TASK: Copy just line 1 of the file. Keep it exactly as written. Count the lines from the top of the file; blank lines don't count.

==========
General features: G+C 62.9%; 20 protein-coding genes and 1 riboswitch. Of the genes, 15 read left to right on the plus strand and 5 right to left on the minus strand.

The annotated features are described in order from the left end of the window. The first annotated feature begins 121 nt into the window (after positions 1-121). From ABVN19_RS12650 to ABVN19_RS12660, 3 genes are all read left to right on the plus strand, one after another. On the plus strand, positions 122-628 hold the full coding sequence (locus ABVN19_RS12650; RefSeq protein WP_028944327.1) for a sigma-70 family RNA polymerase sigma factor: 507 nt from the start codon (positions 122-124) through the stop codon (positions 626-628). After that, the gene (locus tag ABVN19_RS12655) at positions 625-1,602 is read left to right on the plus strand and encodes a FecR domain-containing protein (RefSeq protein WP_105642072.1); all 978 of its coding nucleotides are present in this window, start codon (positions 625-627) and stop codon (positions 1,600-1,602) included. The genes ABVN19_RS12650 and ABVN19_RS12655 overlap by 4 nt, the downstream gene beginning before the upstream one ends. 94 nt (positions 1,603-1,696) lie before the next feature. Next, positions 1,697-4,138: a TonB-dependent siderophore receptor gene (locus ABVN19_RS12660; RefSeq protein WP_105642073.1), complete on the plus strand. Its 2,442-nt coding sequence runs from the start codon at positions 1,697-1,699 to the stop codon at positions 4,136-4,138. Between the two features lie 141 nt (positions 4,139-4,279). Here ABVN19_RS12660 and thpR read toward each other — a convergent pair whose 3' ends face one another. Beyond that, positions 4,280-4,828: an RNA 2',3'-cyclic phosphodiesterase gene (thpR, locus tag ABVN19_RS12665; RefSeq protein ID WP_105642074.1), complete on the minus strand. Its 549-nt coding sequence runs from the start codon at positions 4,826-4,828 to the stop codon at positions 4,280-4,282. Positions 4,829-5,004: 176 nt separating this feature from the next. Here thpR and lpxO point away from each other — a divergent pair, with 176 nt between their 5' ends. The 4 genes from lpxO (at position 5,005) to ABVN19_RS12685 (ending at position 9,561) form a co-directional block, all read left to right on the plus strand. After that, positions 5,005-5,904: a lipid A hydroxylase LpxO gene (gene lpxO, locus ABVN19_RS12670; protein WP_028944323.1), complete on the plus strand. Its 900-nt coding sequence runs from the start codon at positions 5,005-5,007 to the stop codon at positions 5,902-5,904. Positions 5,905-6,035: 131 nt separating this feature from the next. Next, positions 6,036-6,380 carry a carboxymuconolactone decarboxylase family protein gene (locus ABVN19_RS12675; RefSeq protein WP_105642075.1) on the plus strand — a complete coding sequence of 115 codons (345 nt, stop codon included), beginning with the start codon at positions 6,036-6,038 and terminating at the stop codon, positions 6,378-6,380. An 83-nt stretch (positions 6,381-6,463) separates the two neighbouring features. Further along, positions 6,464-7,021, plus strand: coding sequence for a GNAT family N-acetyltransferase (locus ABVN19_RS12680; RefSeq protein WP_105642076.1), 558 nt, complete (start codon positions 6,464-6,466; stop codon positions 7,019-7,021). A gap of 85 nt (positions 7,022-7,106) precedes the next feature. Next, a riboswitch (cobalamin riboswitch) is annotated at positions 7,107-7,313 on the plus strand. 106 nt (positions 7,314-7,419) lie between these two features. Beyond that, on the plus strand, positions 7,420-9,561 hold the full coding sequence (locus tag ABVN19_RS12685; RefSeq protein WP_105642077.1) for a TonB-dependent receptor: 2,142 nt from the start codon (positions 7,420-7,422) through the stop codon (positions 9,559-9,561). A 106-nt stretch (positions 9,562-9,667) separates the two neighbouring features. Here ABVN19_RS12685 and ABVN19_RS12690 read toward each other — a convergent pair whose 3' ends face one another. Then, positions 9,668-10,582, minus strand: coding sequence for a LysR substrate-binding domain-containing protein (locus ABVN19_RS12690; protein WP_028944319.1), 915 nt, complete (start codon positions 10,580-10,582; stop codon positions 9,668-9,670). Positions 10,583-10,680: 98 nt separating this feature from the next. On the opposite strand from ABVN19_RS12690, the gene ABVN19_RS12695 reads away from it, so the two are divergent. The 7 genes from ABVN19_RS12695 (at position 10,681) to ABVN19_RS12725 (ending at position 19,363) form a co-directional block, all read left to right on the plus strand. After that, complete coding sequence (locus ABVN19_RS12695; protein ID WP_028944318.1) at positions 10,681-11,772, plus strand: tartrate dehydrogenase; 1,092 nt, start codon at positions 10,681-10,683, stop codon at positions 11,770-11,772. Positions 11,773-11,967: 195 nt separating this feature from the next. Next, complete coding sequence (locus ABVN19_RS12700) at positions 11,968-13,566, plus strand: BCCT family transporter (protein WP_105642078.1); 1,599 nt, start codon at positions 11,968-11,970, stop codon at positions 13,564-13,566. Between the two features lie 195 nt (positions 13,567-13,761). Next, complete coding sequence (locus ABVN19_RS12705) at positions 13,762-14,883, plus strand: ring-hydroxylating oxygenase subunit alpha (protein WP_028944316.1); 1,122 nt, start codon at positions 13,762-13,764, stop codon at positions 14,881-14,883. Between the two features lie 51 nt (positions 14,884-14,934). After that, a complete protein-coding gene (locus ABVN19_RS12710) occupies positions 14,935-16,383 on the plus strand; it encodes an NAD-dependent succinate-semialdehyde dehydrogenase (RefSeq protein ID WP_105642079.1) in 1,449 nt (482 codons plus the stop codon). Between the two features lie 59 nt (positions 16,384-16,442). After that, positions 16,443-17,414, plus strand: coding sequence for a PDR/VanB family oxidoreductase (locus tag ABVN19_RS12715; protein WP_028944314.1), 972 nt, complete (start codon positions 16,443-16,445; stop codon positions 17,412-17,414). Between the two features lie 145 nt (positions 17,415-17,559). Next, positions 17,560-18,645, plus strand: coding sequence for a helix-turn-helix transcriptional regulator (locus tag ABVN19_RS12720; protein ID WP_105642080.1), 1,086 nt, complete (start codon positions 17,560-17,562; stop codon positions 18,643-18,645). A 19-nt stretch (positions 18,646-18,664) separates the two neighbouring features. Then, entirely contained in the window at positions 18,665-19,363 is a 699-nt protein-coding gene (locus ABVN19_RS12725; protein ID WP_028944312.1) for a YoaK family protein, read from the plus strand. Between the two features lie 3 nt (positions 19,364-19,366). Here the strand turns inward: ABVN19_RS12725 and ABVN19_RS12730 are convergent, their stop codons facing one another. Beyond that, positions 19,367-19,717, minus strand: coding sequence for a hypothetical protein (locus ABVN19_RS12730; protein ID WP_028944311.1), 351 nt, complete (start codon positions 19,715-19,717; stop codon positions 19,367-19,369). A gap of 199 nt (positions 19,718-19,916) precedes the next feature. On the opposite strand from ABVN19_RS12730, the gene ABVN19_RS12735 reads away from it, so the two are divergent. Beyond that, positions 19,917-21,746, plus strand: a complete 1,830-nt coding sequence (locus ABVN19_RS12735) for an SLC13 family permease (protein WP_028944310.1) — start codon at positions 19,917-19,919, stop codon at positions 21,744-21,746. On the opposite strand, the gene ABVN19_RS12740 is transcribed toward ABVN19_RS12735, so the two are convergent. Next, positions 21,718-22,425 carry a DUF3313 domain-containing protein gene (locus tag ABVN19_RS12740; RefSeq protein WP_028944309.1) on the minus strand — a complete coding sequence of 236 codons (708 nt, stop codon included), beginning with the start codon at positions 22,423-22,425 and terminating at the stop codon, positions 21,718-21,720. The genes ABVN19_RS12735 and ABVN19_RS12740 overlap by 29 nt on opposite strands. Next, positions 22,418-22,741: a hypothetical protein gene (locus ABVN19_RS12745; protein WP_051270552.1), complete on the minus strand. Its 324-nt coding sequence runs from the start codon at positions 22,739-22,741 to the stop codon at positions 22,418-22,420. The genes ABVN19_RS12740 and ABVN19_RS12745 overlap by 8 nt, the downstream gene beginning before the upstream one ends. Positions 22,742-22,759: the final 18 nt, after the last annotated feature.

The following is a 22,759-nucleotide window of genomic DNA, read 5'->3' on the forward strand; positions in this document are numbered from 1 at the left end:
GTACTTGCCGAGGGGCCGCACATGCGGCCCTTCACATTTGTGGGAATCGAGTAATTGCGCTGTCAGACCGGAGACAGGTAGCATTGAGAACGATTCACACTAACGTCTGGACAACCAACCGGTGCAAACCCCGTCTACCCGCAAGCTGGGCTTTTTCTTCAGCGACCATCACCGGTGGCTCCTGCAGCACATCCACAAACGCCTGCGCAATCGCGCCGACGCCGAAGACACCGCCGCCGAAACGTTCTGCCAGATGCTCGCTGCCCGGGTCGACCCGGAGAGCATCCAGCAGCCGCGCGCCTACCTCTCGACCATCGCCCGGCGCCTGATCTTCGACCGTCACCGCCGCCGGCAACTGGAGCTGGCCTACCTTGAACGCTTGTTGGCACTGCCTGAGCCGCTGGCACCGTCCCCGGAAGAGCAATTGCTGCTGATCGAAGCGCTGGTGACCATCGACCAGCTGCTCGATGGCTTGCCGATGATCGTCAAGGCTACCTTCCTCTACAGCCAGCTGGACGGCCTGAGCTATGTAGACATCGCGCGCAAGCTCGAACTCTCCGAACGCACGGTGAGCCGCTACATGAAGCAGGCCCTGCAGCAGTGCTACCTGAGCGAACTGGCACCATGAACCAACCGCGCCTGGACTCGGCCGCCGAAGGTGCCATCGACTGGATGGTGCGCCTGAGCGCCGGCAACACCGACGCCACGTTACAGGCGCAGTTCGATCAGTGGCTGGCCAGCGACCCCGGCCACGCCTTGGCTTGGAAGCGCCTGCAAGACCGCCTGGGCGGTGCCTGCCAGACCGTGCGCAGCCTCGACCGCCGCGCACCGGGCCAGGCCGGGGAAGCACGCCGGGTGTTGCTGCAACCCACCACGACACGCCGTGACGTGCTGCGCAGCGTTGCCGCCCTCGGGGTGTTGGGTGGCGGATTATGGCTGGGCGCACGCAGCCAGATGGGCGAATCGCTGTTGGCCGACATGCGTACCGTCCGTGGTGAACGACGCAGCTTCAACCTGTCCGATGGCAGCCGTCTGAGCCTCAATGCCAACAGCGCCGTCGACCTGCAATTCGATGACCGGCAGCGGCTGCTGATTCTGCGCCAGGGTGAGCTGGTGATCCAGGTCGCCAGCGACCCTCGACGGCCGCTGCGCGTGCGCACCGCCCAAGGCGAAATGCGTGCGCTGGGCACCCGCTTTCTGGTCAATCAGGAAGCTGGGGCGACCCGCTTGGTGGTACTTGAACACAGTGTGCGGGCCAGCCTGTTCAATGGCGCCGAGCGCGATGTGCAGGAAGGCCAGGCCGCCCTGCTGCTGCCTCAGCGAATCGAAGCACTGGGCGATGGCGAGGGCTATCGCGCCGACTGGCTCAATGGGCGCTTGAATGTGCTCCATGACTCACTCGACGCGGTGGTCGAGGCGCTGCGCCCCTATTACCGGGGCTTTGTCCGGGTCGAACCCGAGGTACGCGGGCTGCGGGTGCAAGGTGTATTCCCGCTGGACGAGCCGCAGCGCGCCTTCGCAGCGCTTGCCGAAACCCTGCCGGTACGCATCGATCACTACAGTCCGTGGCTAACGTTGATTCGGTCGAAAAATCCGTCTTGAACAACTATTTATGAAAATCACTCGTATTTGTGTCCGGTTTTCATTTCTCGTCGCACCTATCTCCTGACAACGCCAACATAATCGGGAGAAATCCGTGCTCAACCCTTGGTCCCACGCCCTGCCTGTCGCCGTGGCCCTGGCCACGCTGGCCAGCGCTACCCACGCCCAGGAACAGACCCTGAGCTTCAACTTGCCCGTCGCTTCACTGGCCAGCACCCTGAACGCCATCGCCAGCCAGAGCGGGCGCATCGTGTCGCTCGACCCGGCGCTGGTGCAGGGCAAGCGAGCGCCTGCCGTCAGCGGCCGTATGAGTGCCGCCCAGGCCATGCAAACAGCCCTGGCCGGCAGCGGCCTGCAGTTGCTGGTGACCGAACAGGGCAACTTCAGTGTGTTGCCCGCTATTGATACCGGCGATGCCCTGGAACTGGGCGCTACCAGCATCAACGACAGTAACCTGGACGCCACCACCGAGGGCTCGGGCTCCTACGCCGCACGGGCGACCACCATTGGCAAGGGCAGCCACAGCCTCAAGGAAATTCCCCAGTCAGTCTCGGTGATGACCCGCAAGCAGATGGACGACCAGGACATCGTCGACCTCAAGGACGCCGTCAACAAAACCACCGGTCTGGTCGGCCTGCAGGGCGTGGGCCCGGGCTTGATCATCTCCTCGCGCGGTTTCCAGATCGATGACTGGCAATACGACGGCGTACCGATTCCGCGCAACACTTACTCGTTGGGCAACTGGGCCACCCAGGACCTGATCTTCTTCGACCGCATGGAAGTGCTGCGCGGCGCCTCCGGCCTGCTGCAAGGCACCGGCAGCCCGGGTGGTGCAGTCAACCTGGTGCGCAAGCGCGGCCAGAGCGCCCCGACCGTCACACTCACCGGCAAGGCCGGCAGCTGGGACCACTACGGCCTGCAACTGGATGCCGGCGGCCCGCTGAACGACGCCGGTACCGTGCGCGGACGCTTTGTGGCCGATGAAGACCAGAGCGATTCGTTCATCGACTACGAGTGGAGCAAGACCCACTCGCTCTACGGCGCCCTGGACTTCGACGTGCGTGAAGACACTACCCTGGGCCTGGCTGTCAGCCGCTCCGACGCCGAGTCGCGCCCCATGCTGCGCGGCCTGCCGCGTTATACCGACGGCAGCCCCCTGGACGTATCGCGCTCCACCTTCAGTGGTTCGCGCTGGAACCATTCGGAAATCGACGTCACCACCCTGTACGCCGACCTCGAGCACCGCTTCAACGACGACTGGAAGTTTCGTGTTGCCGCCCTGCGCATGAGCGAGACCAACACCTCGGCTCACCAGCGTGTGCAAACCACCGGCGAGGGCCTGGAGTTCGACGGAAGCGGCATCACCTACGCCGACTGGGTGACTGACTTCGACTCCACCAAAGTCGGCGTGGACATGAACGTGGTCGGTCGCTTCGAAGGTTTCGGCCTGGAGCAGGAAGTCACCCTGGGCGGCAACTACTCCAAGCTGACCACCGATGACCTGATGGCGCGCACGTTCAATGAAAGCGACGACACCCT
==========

General features: G+C 62.9%; 20 protein-coding genes and 1 riboswitch. Of the genes, 15 read left to right on the plus strand and 5 right to left on the minus strand.